DoorDash Launches Into Grocery Delivery. Here’s How the Service Works

7


DoorDash, the largest food-delivery app in the U.S., is expanding its service to include on-demand grocery items at select grocery chains across California and the Midwest. The new service means faster deliveries for customers and more gigs for workers.

The company announced the new service in a blog post on Thursday, Aug. 20. The service went into immediate effect, making more than 10,000 grocery items available for delivery through the app. The services are available to an estimated 75 million people, according to the announcement.

DoorDash has been experimenting with adding convenience-store items from 7-Eleven, CVS and Walgreens. The new grocery-delivery initiative is a separate endeavor that puts the company in direct competition with Instacart and Shipt, the two biggest grocery-delivery apps.

How DoorDash Grocery Delivery Works

For now, the new grocery-delivery services are available in a handful of major cities — and through select grocers that have partnered with DoorDash.

Where it’s available:

  • In California: the Bay Area, the Central Coast, Orange County, Los Angeles, Sacramento and San Diego.
  • Chicago.
  • Cincinnati.
  • Detroit.
  • Indianapolis.
  • Milwaukee.

Partner grocery stores in those areas:

  • Fresh Thyme.
  • Meijer.
  • Smart & Final.

In the coming weeks, DoorDash will be adding Hy-Vee, Gristedes and D’agostino. Additional grocers and cities to come.

For Customers

Shipt and Instacart have long provided similar services. With DoorDash, the idea is to offer speedier on-demand delivery by partnering more closely with the grocery stores.

The announcement said delivery services through their grocery partners could take less than one hour. Other grocery-delivery apps frequently rely on one person to drive to the grocery store, shop for you and deliver the order. That model can result in lengthy wait times.

DoorDash is able to deliver so quickly because it has been developing and deploying a logistics and delivery-tracking software called DoorDash Drive to a variety of businesses for the past few years. DoorDash is using this technology with its new grocery partners to streamline the delivery process.

Adding to that, a spokesperson told The Penny Hoarder that DoorDash is partnering with recruitment agency Adecco to hire in-store shoppers at the participating grocery stores. Instead of having one person shop for and deliver your order, the DoorDash process is supposed to work like this: As soon as you submit your order in the DoorDash app, an in-store shopper is notified and starts wrangling your groceries. By the time your delivery driver arrives at the store, your order is ready to go, ideally.

“We know that grocery shopping can feel like a chore, which is why grocery stores on DoorDash will be available on an on-demand basis — that means no scheduling required, no queues, no waiting,” the announcement said.

Customers also order ready-to-eat meals at the following grocery stores: Wegmans, Hy-Vee, Gelson’s, Kowalski’s, Big Y World Class Markets, Food City, Village Supermarkets, Save Mart, Lucky, Lucky California, Coborn’s, and others.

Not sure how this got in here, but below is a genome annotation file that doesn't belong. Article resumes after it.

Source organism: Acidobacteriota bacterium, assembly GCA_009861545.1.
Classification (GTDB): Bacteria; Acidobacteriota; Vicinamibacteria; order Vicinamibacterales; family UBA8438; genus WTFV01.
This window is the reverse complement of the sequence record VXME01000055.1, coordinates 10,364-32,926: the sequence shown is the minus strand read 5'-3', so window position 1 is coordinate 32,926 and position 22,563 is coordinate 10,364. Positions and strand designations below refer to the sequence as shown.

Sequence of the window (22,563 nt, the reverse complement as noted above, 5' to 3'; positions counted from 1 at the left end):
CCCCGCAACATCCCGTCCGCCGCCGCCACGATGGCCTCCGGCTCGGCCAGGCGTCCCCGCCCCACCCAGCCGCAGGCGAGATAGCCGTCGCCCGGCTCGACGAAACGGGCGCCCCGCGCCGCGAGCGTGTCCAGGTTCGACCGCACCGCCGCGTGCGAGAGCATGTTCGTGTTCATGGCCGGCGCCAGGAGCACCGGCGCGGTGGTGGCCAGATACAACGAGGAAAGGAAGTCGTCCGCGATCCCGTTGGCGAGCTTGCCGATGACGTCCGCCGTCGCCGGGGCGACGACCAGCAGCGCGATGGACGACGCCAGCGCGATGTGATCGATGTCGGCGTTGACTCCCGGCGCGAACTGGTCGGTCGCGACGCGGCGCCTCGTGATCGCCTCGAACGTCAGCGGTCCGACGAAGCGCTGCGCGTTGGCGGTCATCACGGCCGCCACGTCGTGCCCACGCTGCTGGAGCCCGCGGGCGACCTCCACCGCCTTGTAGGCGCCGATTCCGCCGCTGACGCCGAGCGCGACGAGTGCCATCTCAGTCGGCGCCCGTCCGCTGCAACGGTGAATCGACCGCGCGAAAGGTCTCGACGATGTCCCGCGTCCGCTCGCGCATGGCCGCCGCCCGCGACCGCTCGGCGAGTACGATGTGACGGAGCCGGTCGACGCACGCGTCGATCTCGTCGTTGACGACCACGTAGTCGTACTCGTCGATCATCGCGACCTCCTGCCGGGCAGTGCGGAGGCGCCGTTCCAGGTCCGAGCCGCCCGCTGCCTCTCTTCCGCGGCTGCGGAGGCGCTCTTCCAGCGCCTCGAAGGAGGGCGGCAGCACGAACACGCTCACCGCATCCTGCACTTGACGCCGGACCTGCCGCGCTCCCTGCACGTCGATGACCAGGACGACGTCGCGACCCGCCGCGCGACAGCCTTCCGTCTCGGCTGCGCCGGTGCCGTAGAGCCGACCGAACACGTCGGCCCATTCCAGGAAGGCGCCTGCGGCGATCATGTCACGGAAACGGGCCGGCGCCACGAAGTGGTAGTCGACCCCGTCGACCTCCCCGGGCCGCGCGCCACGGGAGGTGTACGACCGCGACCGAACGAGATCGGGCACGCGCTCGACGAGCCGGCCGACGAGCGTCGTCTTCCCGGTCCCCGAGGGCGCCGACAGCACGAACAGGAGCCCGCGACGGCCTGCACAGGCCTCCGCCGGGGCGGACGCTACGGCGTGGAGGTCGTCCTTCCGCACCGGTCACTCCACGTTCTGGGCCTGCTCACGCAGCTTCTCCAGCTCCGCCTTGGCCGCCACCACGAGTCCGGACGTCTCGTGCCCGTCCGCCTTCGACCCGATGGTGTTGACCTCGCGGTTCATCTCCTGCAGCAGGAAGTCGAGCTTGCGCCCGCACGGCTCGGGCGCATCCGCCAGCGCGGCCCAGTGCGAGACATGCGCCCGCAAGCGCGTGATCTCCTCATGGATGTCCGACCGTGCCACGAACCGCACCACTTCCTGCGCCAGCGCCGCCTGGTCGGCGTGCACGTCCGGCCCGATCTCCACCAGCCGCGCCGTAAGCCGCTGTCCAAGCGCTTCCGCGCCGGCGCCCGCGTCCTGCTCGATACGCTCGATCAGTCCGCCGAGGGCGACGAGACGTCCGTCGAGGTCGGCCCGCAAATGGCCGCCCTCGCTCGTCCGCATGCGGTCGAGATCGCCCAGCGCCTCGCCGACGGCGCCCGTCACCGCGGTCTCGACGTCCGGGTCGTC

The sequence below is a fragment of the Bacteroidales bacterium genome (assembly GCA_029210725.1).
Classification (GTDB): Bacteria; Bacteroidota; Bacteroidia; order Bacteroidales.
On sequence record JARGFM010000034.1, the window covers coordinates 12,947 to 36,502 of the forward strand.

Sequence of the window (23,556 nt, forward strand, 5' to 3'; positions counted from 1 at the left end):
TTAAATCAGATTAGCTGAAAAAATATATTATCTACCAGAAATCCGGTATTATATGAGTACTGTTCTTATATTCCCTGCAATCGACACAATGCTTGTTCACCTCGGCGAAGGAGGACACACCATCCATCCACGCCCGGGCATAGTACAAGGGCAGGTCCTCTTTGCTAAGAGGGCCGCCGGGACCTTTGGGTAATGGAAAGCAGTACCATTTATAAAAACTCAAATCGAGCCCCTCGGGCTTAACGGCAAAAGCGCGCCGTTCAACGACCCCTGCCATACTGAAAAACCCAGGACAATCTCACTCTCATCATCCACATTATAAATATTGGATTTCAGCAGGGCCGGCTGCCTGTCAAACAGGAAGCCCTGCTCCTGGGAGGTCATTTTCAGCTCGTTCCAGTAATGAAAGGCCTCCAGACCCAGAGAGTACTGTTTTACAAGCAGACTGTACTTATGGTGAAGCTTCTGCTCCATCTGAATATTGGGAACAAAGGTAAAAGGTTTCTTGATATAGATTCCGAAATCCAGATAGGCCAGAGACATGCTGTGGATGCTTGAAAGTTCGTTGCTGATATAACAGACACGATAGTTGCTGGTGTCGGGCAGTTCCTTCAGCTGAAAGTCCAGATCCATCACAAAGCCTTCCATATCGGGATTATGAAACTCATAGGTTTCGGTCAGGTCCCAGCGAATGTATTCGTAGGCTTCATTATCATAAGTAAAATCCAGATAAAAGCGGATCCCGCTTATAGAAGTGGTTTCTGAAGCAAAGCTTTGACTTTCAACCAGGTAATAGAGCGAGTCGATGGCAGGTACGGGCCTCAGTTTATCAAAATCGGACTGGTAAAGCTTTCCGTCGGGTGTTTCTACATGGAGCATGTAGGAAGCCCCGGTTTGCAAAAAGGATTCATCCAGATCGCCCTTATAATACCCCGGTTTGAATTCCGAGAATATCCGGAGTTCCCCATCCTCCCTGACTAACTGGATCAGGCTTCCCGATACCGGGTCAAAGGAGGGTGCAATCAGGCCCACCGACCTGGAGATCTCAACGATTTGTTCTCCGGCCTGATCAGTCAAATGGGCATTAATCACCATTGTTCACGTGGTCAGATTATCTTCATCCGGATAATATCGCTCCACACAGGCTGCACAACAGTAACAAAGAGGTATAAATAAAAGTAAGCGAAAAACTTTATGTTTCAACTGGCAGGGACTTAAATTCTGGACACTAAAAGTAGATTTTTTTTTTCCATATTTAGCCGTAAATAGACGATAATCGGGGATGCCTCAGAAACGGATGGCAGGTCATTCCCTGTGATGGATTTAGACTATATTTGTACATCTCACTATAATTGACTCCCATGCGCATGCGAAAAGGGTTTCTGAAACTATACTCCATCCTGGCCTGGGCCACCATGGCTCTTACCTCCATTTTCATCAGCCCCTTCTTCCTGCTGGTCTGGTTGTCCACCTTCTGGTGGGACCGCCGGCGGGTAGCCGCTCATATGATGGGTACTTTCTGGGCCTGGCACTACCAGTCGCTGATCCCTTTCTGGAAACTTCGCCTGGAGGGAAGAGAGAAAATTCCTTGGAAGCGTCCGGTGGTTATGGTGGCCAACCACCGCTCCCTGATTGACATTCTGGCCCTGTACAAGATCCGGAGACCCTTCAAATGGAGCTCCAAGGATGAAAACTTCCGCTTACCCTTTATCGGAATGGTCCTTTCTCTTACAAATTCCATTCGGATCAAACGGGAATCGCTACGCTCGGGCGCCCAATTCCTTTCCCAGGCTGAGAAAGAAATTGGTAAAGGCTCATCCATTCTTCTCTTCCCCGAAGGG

For DashPass members, who pay a monthly fee of $9.99 for waived delivery fees and other perks, grocery delivery services are included.

For Workers

DoorDash’s grocery-delivery services offer some new money-making opportunities.

If you’re a current Dasher in one of the participating cities, you can start accepting grocery-delivery orders immediately through the driver app. The process works the same as a typical food-delivery order. You show up to the store. Collect the order. Deliver it to the customer. No shopping is necessary because of the partnership with Adecco. An in-store shopper will handle that for you.

A DoorDash spokesperson noted that the grocery-delivery orders are a way to fill in the lulls between lunch and dinner rushes. Grocery orders typically cost more than meal orders, too. And that could translate into better tips.

The partnership with Adecco also provides new part- and full-time jobs. These in-store shoppers use DoorDash technology to receive orders, but they’re technically hired by Adecco.

According to in-store shopper job listings, you must be at least 21 years old to qualify. You’ll also need a high school diploma or GED, an availability to work between 20 and 40 hours each week, an ability to carry about 50 pounds, basic technological skills and experience working in retail, restaurants or warehouses.

Dashers are considered independent contractors and aren’t eligible for benefits. But a DoorDash spokesperson said that in-store shoppers receive benefits through Adecco.

Adam Hardy is a staff writer at The Penny Hoarder. He covers the gig economy, entrepreneurship and unique ways to make money. Read his ​latest articles here, or say hi on Twitter @hardyjournalism.





Source link

LEAVE A REPLY

Please enter your comment!
Please enter your name here